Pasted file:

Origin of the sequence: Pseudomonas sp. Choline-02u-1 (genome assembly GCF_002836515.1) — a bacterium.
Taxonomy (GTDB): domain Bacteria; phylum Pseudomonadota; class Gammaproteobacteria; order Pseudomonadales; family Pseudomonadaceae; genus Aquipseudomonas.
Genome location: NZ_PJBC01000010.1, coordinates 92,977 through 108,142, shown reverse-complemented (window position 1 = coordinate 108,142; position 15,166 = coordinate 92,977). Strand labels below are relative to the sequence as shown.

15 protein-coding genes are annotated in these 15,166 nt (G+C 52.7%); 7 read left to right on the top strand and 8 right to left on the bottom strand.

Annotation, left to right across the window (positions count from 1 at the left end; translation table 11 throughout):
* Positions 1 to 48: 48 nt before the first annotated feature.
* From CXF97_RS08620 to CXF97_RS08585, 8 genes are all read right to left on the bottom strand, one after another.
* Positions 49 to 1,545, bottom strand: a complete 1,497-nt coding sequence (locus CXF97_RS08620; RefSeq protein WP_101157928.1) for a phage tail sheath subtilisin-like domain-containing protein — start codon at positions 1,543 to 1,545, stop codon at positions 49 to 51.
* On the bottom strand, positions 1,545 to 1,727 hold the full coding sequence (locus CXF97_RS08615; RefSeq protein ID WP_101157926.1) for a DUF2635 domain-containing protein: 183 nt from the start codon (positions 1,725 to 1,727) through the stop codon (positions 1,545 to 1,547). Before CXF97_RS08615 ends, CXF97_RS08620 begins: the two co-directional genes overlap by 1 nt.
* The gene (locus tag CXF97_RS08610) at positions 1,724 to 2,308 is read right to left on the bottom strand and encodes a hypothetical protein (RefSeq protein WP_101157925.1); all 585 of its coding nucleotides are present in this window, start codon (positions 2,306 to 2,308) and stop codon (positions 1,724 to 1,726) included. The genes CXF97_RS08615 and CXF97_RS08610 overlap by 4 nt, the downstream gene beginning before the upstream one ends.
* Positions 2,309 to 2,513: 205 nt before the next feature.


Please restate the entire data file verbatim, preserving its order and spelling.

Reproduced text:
Origin of the sequence: Pseudomonas sp. Choline-02u-1 (genome assembly GCF_002836515.1) — a bacterium.
Taxonomy (GTDB): domain Bacteria; phylum Pseudomonadota; class Gammaproteobacteria; order Pseudomonadales; family Pseudomonadaceae; genus Aquipseudomonas.
Genome location: NZ_PJBC01000010.1, coordinates 92,977 through 108,142, shown reverse-complemented (window position 1 = coordinate 108,142; position 15,166 = coordinate 92,977). Strand labels below are relative to the sequence as shown.

15 protein-coding genes are annotated in these 15,166 nt (G+C 52.7%); 7 read left to right on the top strand and 8 right to left on the bottom strand.

Annotation, left to right across the window (positions count from 1 at the left end; translation table 11 throughout):
* Positions 1 to 48: 48 nt before the first annotated feature.
* From CXF97_RS08620 to CXF97_RS08585, 8 genes are all read right to left on the bottom strand, one after another.
* Positions 49 to 1,545, bottom strand: a complete 1,497-nt coding sequence (locus CXF97_RS08620; RefSeq protein WP_101157928.1) for a phage tail sheath subtilisin-like domain-containing protein — start codon at positions 1,543 to 1,545, stop codon at positions 49 to 51.
* On the bottom strand, positions 1,545 to 1,727 hold the full coding sequence (locus CXF97_RS08615; RefSeq protein ID WP_101157926.1) for a DUF2635 domain-containing protein: 183 nt from the start codon (positions 1,725 to 1,727) through the stop codon (positions 1,545 to 1,547). Before CXF97_RS08615 ends, CXF97_RS08620 begins: the two co-directional genes overlap by 1 nt.
* The gene (locus tag CXF97_RS08610) at positions 1,724 to 2,308 is read right to left on the bottom strand and encodes a hypothetical protein (RefSeq protein WP_101157925.1); all 585 of its coding nucleotides are present in this window, start codon (positions 2,306 to 2,308) and stop codon (positions 1,724 to 1,726) included. The genes CXF97_RS08615 and CXF97_RS08610 overlap by 4 nt, the downstream gene beginning before the upstream one ends.
* Positions 2,309 to 2,513: 205 nt before the next feature.